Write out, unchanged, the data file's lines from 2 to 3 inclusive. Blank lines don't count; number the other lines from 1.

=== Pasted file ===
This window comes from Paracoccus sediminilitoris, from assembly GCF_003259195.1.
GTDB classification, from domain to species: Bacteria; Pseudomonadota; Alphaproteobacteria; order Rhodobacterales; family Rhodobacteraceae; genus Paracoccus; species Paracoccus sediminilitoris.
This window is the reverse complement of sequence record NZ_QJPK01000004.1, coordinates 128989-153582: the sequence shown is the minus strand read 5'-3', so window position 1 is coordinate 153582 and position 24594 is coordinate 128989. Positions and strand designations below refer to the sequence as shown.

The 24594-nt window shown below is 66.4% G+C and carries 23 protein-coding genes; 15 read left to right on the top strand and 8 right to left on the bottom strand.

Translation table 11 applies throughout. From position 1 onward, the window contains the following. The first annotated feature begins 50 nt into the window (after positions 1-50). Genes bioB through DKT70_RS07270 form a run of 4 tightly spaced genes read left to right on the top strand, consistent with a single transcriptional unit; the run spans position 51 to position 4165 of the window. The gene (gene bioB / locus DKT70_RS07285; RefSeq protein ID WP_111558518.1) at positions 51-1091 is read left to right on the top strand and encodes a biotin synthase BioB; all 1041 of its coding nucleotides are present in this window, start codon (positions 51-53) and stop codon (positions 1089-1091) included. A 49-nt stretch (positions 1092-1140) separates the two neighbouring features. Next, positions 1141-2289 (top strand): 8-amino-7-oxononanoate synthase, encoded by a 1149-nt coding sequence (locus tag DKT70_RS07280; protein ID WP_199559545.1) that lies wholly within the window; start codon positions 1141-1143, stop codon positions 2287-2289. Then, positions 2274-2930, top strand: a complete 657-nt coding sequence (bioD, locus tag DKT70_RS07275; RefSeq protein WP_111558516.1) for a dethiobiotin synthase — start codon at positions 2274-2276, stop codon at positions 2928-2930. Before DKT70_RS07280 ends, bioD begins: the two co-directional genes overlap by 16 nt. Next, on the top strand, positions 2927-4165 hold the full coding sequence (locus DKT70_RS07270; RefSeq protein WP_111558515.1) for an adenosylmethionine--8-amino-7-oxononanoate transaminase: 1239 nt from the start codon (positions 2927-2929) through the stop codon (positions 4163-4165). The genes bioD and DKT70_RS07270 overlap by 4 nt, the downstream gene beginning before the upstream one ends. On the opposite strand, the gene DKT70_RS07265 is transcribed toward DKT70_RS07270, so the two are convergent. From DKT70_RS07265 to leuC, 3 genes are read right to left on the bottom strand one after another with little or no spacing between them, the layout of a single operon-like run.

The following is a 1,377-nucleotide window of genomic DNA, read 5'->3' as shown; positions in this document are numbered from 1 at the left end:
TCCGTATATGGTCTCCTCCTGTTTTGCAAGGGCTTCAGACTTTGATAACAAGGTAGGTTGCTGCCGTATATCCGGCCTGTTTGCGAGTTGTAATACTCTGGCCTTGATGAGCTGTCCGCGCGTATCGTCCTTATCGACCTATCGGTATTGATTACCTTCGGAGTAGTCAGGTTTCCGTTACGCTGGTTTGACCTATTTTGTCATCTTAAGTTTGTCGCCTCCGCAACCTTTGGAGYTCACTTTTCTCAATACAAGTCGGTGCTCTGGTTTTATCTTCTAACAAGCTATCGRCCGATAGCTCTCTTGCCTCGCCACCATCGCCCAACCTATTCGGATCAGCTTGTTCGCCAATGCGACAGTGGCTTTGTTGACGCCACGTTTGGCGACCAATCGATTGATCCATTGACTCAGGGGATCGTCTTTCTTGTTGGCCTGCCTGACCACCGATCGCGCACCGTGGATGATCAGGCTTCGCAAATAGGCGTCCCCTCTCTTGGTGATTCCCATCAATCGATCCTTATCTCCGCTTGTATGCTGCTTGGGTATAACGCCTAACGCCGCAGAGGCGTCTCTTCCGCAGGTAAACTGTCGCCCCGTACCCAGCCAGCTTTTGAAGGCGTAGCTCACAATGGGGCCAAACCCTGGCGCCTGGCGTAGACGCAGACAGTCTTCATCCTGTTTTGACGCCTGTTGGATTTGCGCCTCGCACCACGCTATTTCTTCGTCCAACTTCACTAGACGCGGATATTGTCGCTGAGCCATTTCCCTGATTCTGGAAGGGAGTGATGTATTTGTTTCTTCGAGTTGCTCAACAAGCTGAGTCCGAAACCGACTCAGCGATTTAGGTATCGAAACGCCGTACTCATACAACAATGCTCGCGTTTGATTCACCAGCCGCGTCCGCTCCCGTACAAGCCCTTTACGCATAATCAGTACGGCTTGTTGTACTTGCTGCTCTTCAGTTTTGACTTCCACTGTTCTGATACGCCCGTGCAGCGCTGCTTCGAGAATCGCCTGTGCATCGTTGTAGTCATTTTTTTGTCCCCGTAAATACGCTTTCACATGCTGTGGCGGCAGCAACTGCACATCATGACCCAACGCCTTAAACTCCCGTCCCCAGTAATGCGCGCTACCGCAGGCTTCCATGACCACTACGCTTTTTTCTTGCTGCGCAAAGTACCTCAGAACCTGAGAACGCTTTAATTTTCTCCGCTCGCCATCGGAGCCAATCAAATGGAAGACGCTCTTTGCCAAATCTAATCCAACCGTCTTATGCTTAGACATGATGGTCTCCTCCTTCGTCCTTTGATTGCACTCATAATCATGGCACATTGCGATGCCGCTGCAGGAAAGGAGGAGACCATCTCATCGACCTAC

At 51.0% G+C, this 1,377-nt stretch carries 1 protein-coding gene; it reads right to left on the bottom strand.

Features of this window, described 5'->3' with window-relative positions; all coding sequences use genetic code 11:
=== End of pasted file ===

GTDB classification, from domain to species: Bacteria; Pseudomonadota; Alphaproteobacteria; order Rhodobacterales; family Rhodobacteraceae; genus Paracoccus; species Paracoccus sediminilitoris.
This window is the reverse complement of sequence record NZ_QJPK01000004.1, coordinates 128989-153582: the sequence shown is the minus strand read 5'-3', so window position 1 is coordinate 153582 and position 24594 is coordinate 128989. Positions and strand designations below refer to the sequence as shown.